A few days ago, sailing down Franklin Strait, we overheard a call from Canadian Patrol Aircraft 102 to two vessels by name. From the name, I knew one vessel was a sailboat, its name was on the transom, which was vertical, and the letters weren’t all that big, so I thought it would be difficult to read that name from an airplane. I also knew that sailboat had an AIS transmitter (this transmits vessel name, course, speed and position automatically, for collision avoidance), so figured the plane was decoding the AIS transmission–otherwise, they would have called the vessel by position, not by name.About twenty minutes later, I heard a plane. There were enough clouds in the sky that I did not think a plane would see a boat, but within a few seconds, a low-flying plane that looked to be a military Hercules flew by about 100m away (too fast to get a good blog pic). Clearly they had picked us up on radar (we have no AIS transmitter, and the steel deck would make a good radar target). About 30 seconds later, Canadian Patrol Aircraft 102 called us on the VHF by name. I thought they had impressive cameras to be able to take pictures of the boat that were clear enough–at the speed they were going–to be able to read the name on the side of the hull. They said they were on a routine patrol, and wanted to know Vessel Name, Country, Home Port, # of people aboard, Last Port, Next Port and Owners Name. I gave them all the information and they continued on their way.Today, in Victoria Strait (the blog is a bit behind), in somewhat foggy conditions, the same plane announced it was conduting a routine patrol and flew over us. They were farther away this time (a good idea in fog!), and took a few minutes before calling us by our position. We replied, same information as before, and they continued on their way.We have heard nothing else on the VHF since leaving Greenland.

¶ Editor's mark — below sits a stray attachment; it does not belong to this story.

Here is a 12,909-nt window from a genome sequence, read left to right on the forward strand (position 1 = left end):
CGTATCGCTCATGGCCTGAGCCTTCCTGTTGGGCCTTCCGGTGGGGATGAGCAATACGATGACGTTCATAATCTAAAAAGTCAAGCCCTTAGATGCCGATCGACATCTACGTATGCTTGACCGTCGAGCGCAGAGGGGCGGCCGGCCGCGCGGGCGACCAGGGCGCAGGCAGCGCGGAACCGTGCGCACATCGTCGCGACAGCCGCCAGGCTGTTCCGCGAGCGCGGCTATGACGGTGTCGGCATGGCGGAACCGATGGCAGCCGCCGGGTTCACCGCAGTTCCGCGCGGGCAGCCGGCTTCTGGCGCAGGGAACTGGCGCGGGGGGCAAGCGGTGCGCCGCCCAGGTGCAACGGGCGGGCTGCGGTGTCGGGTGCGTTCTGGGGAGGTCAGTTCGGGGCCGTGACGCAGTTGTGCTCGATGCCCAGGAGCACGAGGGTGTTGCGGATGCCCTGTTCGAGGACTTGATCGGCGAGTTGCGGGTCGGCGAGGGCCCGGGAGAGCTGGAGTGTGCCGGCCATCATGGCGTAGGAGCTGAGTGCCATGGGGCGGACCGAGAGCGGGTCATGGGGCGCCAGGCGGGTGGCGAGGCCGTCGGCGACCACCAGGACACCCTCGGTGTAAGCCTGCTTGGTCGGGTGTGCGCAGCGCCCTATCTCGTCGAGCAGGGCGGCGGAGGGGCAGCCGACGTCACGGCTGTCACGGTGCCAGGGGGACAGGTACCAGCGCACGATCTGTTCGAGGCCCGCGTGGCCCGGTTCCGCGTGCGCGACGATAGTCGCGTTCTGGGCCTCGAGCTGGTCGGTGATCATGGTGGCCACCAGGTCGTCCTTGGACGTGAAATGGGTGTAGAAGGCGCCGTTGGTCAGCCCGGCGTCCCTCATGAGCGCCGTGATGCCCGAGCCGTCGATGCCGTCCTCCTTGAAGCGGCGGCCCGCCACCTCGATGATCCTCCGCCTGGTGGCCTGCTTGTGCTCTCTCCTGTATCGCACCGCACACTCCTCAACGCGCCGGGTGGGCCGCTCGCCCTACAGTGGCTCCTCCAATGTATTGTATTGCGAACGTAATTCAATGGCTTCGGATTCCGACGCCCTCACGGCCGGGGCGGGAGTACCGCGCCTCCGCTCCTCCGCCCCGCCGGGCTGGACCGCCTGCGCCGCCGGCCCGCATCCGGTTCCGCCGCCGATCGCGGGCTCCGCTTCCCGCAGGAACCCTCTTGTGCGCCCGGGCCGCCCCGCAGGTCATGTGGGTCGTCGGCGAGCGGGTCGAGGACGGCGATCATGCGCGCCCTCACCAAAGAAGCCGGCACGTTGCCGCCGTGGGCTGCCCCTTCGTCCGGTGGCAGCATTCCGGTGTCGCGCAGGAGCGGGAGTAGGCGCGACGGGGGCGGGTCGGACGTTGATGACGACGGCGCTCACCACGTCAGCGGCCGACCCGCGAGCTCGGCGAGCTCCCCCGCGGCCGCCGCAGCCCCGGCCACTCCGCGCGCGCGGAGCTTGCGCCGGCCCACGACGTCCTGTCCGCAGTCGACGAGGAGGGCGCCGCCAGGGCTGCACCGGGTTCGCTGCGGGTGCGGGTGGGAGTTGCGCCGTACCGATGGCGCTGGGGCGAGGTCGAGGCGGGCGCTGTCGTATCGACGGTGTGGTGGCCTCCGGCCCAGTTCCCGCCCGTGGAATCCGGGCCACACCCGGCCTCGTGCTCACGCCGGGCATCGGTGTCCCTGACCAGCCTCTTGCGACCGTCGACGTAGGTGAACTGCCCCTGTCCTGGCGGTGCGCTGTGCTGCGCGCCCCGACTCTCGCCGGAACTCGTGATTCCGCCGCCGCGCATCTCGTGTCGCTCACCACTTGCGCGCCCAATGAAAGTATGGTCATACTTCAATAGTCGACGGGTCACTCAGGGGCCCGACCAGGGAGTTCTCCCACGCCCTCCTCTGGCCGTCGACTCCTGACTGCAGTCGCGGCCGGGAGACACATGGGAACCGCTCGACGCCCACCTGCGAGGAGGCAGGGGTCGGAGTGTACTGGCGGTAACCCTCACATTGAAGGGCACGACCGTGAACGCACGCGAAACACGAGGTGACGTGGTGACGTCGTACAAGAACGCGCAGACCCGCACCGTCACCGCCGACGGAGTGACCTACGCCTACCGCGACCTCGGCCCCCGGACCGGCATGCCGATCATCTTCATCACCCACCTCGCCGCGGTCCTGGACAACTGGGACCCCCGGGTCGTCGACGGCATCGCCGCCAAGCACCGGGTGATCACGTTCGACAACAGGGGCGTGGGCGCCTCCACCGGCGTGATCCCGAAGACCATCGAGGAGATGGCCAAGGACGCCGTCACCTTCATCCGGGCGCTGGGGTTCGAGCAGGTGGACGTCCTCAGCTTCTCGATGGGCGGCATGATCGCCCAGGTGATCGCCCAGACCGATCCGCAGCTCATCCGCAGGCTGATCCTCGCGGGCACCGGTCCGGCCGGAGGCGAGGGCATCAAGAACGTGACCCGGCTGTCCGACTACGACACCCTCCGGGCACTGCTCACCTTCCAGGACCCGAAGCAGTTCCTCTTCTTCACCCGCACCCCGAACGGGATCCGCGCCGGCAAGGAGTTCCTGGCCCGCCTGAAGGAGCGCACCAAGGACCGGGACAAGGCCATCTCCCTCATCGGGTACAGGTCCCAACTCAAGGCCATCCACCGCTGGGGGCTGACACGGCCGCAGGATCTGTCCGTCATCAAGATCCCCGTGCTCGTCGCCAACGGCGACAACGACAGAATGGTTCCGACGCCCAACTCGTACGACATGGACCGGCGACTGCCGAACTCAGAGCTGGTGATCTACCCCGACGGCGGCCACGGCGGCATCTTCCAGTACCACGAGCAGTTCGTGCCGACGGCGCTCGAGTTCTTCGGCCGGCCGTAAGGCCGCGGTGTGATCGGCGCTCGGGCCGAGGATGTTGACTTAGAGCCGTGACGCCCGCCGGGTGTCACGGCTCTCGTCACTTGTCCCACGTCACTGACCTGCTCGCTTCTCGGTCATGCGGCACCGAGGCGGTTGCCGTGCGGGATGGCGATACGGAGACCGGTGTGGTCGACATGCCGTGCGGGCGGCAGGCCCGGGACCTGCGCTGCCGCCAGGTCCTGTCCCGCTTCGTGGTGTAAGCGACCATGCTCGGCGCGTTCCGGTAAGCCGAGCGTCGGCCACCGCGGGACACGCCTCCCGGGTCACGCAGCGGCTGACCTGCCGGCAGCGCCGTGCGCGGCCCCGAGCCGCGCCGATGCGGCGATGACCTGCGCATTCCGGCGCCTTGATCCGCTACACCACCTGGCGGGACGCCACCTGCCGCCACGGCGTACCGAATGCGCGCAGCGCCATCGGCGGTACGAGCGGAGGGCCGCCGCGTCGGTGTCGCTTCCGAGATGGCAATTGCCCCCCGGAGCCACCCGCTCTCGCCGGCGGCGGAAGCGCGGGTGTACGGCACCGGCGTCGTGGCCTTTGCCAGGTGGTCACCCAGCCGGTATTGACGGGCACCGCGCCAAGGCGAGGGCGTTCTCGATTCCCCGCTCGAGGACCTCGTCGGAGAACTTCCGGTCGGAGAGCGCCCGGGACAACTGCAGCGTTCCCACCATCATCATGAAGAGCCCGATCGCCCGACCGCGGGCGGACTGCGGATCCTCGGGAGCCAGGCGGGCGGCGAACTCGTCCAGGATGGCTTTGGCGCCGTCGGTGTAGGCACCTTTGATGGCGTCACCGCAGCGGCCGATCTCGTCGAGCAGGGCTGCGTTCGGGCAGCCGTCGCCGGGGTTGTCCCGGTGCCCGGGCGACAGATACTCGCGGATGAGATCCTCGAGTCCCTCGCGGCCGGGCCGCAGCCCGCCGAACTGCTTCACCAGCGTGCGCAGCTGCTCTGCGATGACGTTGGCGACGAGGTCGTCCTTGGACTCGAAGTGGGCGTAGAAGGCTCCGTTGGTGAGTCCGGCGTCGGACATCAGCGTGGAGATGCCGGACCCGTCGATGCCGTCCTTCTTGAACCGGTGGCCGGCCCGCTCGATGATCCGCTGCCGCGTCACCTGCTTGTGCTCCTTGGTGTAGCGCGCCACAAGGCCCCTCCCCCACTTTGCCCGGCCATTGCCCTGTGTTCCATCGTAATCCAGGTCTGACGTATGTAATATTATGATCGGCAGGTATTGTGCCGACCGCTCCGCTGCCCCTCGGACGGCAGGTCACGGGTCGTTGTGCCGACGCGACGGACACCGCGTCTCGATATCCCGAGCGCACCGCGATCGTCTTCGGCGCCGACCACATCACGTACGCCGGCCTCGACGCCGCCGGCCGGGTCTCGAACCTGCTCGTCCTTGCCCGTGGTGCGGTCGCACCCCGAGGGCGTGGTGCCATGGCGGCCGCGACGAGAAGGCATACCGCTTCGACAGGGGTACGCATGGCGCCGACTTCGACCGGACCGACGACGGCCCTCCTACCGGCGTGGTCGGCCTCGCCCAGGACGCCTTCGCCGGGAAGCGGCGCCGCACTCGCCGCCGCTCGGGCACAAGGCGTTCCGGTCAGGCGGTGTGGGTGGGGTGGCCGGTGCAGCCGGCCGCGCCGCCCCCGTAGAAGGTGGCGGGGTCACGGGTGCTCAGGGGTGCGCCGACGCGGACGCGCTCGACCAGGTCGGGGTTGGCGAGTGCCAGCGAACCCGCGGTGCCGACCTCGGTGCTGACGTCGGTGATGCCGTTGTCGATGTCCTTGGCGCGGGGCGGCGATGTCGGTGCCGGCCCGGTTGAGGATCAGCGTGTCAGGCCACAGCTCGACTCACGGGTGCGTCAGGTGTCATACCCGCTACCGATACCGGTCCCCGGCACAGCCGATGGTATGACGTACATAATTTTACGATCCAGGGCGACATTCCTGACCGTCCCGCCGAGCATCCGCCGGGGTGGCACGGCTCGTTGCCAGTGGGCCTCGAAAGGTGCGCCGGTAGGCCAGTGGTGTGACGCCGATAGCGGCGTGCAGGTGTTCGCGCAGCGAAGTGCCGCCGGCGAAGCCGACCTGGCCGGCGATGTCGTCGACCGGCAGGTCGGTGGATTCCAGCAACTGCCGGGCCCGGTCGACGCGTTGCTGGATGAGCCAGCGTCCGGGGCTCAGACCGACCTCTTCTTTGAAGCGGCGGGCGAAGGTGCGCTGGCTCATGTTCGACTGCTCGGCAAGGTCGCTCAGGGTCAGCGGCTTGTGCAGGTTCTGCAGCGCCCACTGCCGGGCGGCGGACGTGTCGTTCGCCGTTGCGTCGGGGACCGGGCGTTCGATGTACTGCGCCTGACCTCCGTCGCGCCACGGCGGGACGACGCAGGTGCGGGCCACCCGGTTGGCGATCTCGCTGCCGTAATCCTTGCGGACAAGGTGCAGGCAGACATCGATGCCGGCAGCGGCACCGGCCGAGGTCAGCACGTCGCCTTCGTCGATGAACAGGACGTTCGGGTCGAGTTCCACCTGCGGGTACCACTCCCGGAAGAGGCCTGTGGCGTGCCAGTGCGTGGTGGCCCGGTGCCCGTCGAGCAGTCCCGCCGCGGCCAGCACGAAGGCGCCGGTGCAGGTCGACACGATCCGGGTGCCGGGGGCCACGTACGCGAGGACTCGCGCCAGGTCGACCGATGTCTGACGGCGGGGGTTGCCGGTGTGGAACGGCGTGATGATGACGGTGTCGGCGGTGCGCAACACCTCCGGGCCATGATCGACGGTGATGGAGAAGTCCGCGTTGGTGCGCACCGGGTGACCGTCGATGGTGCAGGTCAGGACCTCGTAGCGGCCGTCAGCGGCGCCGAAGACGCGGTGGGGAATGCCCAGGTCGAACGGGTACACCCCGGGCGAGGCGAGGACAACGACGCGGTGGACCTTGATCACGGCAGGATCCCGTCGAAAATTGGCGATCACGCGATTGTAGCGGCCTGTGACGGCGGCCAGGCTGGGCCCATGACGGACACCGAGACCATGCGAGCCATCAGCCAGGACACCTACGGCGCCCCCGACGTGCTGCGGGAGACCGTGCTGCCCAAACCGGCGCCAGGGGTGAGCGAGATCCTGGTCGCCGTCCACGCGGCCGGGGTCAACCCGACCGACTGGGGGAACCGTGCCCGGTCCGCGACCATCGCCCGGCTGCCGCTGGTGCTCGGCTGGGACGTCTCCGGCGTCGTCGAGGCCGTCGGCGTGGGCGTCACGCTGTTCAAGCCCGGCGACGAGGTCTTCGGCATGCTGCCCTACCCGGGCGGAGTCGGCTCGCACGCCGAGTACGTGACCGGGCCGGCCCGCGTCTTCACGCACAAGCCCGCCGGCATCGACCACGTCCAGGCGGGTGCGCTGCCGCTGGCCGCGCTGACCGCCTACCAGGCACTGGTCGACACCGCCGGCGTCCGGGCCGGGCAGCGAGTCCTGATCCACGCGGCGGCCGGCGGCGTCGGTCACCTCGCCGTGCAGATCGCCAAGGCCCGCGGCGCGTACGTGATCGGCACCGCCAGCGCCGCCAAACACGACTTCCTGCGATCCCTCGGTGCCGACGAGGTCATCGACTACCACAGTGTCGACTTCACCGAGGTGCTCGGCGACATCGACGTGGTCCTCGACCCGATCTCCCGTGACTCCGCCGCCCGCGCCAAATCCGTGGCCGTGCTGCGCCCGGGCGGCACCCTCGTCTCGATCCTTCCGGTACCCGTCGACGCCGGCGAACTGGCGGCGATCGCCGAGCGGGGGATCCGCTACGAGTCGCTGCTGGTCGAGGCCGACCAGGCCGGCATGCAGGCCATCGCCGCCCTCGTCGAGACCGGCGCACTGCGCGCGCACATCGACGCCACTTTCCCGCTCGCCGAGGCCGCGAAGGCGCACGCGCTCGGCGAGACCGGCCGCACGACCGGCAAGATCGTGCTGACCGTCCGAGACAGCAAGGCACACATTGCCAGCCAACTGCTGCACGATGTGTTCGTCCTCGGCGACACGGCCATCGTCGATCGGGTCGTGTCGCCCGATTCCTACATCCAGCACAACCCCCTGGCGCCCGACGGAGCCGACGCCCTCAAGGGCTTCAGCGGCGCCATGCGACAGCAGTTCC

On The Radar